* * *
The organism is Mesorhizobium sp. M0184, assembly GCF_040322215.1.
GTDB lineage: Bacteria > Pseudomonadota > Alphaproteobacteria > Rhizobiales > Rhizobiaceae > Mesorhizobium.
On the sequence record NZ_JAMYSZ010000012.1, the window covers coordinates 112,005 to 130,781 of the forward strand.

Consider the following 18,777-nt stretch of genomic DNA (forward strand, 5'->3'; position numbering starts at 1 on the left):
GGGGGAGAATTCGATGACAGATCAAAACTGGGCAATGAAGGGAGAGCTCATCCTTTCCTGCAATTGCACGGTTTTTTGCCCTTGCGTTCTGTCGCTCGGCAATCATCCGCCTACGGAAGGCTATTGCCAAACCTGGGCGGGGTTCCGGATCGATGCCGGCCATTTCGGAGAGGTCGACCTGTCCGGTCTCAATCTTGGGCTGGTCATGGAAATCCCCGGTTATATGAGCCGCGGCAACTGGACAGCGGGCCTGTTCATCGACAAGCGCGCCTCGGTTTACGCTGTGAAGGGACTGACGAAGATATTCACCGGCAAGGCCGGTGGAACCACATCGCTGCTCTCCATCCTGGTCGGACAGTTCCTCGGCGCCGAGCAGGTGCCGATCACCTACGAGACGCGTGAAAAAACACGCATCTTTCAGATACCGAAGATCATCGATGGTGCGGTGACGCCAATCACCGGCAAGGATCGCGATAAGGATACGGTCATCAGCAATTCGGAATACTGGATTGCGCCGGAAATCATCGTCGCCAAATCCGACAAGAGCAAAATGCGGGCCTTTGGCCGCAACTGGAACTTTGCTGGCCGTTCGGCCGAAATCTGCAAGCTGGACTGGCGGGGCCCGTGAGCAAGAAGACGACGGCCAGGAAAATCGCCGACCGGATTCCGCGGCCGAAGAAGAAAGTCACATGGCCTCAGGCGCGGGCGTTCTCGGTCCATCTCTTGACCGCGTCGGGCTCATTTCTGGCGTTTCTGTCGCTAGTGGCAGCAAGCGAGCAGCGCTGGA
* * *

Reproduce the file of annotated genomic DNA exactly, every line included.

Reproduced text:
The organism is Mesorhizobium sp. M0184, assembly GCF_040322215.1.
GTDB lineage: Bacteria > Pseudomonadota > Alphaproteobacteria > Rhizobiales > Rhizobiaceae > Mesorhizobium.
On the sequence record NZ_JAMYSZ010000012.1, the window covers coordinates 112,005 to 130,781 of the forward strand.

Consider the following 18,777-nt stretch of genomic DNA (forward strand, 5'->3'; position numbering starts at 1 on the left):
GGGGGAGAATTCGATGACAGATCAAAACTGGGCAATGAAGGGAGAGCTCATCCTTTCCTGCAATTGCACGGTTTTTTGCCCTTGCGTTCTGTCGCTCGGCAATCATCCGCCTACGGAAGGCTATTGCCAAACCTGGGCGGGGTTCCGGATCGATGCCGGCCATTTCGGAGAGGTCGACCTGTCCGGTCTCAATCTTGGGCTGGTCATGGAAATCCCCGGTTATATGAGCCGCGGCAACTGGACAGCGGGCCTGTTCATCGACAAGCGCGCCTCGGTTTACGCTGTGAAGGGACTGACGAAGATATTCACCGGCAAGGCCGGTGGAACCACATCGCTGCTCTCCATCCTGGTCGGACAGTTCCTCGGCGCCGAGCAGGTGCCGATCACCTACGAGACGCGTGAAAAAACACGCATCTTTCAGATACCGAAGATCATCGATGGTGCGGTGACGCCAATCACCGGCAAGGATCGCGATAAGGATACGGTCATCAGCAATTCGGAATACTGGATTGCGCCGGAAATCATCGTCGCCAAATCCGACAAGAGCAAAATGCGGGCCTTTGGCCGCAACTGGAACTTTGCTGGCCGTTCGGCCGAAATCTGCAAGCTGGACTGGCGGGGCCCGTGAGCAAGAAGACGACGGCCAGGAAAATCGCCGACCGGATTCCGCGGCCGAAGAAGAAAGTCACATGGCCTCAGGCGCGGGCGTTCTCGGTCCATCTCTTGACCGCGTCGGGCTCATTTCTGGCGTTTCTGTCGCTAGTGGCAGCAAGCGAGCAGCGCTGGA